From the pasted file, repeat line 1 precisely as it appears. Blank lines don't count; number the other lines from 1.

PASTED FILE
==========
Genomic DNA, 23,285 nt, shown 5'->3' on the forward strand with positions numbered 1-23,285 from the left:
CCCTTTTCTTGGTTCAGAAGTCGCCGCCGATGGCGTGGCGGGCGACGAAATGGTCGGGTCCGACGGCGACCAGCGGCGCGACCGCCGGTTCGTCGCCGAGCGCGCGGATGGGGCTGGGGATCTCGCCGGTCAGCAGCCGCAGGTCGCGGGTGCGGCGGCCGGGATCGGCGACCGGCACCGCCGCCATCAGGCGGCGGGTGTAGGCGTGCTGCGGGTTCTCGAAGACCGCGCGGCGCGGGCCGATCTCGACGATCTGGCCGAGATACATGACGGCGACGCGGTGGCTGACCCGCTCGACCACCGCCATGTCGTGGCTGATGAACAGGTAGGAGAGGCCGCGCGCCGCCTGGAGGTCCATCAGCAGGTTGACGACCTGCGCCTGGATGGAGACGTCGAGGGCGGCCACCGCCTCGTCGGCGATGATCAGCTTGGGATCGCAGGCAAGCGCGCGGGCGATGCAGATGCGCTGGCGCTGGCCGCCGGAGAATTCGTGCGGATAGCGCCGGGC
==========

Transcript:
Genomic DNA, 23,285 nt, shown 5'->3' on the forward strand with positions numbered 1-23,285 from the left: